While all fairytales have certain elements in common, Arabic fairytales, specifically “1001 Nights,” have a crucial stylistic difference that set them apart from other stories we have read in this class. Stories such as the ones written by the Brothers Grimm are usually short and to the point. These stories are a quick tale that always ends in some sort of moral. “1001 Nights” is structured as stories within stories, all set within a frame story.

                At the forefront of the story, a king has been deeply wounded by his now dead, cheating wife. As a way to remain married the king decides that he will take wives, and when he does he will them the morning after the wedding night. In an effort to stop the problem, the daughter or the king’s advisor, decides that she will marry the king and tell him stories every night and leave him with a cliffhanger so that he will want to hear the rest of the story. She adds in the stipulation that she will only tell the stories at night.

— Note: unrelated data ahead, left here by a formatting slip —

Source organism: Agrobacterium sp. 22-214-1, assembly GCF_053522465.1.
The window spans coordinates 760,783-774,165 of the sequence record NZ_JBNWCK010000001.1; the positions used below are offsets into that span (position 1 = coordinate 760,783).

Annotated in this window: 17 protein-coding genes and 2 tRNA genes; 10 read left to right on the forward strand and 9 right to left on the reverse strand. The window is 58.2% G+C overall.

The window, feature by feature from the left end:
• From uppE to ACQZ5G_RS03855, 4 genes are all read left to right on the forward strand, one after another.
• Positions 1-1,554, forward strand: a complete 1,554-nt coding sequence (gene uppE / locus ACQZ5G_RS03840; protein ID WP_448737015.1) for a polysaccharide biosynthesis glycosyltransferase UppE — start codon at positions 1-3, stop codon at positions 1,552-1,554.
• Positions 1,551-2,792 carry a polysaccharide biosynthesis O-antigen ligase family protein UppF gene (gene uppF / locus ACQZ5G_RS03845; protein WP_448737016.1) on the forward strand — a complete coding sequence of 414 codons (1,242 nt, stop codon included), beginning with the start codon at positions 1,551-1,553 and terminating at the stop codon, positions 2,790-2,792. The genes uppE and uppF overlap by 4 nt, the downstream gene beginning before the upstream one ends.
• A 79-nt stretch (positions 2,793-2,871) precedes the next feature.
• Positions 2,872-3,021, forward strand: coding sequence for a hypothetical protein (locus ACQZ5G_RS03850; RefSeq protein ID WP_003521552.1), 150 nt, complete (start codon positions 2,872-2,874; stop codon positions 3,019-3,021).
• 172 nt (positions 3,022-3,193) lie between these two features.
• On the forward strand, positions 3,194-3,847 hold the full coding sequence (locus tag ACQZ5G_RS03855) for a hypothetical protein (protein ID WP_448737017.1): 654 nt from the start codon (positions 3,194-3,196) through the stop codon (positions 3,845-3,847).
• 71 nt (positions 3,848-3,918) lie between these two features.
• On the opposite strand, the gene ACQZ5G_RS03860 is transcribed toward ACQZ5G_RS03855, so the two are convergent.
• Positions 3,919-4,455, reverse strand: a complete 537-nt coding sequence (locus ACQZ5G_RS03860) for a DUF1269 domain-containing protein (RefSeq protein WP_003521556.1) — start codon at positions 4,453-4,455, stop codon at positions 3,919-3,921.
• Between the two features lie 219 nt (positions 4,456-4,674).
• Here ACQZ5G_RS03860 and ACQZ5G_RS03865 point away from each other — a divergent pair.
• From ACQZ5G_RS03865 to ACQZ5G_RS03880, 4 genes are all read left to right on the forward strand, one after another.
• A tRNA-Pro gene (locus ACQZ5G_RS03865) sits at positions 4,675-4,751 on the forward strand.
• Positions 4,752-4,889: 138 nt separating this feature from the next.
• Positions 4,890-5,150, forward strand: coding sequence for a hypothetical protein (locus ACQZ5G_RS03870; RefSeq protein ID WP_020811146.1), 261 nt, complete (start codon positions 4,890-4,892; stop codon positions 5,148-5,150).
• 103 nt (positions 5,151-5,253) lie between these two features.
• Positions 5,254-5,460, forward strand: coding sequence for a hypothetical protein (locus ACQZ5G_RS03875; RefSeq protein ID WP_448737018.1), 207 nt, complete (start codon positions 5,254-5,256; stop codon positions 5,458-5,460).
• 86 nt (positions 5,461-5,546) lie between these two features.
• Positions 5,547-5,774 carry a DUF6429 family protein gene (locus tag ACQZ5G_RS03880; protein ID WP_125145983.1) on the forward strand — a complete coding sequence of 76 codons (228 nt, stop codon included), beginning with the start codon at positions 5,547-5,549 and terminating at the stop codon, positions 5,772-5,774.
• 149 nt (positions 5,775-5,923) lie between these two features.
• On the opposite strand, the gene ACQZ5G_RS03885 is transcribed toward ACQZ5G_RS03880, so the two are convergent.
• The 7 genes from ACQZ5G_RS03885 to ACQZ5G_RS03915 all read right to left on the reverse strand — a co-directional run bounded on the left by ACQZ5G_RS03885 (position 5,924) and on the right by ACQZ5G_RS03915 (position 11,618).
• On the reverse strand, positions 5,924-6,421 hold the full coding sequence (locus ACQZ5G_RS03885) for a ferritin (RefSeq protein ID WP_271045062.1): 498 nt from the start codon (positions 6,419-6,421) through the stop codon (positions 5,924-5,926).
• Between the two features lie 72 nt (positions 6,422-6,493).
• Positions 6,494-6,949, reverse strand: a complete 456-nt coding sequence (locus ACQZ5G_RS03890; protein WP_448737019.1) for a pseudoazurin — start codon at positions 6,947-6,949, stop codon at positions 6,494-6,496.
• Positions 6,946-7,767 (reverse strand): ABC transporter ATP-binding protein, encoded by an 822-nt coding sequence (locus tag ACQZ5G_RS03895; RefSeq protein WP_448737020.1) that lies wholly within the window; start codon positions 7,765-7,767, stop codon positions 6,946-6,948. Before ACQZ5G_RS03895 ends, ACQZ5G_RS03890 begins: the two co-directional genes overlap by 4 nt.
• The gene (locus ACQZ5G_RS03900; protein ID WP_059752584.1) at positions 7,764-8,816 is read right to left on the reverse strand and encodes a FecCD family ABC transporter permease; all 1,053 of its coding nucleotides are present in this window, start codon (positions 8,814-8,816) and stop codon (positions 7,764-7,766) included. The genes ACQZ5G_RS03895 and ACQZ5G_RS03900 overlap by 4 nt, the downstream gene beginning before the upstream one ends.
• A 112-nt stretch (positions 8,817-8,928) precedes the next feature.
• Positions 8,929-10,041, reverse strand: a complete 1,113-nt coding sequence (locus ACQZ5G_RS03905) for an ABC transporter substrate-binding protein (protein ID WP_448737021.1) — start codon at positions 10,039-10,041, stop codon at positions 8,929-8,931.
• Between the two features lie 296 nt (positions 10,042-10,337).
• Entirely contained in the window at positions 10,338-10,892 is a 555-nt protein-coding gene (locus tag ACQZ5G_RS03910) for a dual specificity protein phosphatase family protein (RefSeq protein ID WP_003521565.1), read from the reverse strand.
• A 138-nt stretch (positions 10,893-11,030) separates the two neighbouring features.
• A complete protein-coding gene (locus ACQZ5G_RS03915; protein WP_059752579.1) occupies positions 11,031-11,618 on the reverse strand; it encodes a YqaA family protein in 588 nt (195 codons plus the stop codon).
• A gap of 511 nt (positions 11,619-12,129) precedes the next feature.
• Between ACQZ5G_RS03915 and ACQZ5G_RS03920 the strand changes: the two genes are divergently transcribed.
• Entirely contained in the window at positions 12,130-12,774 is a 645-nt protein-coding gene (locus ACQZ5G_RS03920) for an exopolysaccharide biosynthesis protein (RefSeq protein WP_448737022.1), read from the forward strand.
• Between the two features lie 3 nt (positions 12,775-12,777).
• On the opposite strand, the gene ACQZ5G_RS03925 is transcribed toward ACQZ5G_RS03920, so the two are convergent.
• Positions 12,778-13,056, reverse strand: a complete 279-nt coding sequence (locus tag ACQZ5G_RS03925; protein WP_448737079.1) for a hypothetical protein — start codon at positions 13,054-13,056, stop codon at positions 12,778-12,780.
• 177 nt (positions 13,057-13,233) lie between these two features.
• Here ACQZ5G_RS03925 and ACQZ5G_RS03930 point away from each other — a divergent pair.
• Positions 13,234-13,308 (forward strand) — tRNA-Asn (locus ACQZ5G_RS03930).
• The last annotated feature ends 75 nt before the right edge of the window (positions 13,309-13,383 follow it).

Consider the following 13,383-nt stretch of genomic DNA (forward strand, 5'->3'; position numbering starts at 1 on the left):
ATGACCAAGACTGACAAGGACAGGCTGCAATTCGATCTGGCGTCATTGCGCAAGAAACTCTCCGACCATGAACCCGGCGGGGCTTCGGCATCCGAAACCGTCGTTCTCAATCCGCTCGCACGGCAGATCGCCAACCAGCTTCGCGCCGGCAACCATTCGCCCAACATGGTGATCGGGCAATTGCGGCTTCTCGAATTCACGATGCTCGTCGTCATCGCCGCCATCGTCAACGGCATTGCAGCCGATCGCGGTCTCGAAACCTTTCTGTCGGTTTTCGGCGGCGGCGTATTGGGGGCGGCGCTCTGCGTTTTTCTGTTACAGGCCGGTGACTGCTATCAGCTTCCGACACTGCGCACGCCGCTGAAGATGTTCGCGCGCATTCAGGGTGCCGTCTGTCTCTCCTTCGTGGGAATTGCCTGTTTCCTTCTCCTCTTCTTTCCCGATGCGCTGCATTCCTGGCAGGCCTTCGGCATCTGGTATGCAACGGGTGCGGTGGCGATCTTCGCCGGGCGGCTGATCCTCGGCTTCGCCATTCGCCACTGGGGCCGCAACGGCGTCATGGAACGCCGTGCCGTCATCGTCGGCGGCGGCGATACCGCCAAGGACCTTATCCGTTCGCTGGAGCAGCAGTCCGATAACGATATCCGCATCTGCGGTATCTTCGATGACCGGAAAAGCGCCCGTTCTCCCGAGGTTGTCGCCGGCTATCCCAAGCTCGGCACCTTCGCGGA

She structures the story so that while she is still telling one, she starts another. This way there are multiple stories to keep track of, and she continues to keep the king’s interest. All of the other stories are contained in the larger story, called the “frame story,” which is the last story to end.

                This stylistic difference makes Arabic tales vastly different from the tales of other nations. Whereas most other fairytales are short and contain a lesson, Arabic fairytales, specifically “1001 Nights,” have a much more complex structure.